The Madhya Pradesh Bar Council has sought explanation from former High Court judge Justice S K Gangele, who has resumed practice post-retirement, if he recently represented in the Supreme Court a person whose bail plea he heard in the HC.
Calling it a case of professional misconduct, the council on Tuesday served a notice on the former judge, asking him to explain within a month whether Ritu Ahuja was the same person in the two orders – one he passed as a HC judge, and the other passed by the apex court, in which he defended her.
Ahuja, a resident of Jabalpur, was accused of killing her infant daughter by drowning her in a drain in 2014. She was sentenced to life imprisonment by a trial court in Jabalpur in September 2016.
An apex court bench of Justices R Banumathi and Subhash Reddy on April 12 suspended her sentence saying, “In the facts and circumstances of the present case and considering the period of imprisonment undergone by the petitioner and also considering the fact that the hearing of the appeal may take quite some time, the sentence of imprisonment imposed upon the petitioner is ordered to be suspended and the petitioner shall be released on bail subject to her execution of bail bonds to the satisfaction of the committal court. The committal court is at liberty to impose appropriate conditions.”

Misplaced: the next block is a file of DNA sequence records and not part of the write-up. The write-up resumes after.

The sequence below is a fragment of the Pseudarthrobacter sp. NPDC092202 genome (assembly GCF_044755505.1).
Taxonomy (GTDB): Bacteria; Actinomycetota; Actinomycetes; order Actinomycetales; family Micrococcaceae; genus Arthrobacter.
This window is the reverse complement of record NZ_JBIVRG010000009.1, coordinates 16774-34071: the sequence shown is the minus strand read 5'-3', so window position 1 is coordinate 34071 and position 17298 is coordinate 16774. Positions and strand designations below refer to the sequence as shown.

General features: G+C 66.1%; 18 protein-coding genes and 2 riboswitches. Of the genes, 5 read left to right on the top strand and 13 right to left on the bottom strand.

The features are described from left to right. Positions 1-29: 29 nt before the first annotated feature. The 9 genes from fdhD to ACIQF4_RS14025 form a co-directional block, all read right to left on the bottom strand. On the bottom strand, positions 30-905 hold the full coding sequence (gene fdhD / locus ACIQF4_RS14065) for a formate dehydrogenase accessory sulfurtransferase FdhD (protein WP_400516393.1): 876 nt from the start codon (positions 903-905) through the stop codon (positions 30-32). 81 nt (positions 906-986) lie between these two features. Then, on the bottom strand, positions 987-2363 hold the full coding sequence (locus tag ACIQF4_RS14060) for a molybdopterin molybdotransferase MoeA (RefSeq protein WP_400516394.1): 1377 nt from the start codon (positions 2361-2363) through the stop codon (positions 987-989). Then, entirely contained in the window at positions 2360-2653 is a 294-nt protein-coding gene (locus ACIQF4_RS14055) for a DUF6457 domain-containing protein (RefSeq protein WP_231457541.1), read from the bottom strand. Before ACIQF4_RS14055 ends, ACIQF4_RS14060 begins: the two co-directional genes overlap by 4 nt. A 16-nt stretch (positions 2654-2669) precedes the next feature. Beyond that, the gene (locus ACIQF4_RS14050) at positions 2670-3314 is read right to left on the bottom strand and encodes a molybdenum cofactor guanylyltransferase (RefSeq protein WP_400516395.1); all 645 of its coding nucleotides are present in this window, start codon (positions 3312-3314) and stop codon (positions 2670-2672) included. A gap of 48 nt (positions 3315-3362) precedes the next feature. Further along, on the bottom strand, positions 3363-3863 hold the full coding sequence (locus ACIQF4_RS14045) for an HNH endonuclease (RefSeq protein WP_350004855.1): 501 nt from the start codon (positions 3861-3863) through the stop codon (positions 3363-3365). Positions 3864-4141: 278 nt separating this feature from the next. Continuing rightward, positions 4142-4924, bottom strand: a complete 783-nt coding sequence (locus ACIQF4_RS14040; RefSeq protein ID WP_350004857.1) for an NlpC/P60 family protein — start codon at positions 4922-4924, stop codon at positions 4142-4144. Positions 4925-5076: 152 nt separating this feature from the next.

Bar association president Shivendra Upadhyay said Gangele will have to explain why the next general body meeting of the association should not consider action against him under Section 35 of the Advocates Act, 1961, which deals with professional or other misconduct.
The notice says the association believes that it’s a case of professional misconduct because he has represented as lawyer, despite being aware of the details of the case, a person whose previous plea he had decided after a judicial process.
Gangele, who retired in July 2018, told The Indian Express that he did not commit any professional misconduct because facts in the two orders are different. He said he had rejected Ahuja’s plea for regular bail as judge when she was an undertrial under Section 439 of CrPC. He represented her last week in the apex court as advocate when she was a convict. She had filed a special leave petition against her conviction. Gangele further said that Ahuja’s plea against conviction was heard by another bench and her plea for suspension of sentence was rejected by another bench. He said he is not associated with the criminal appeal against conviction pending before the high court.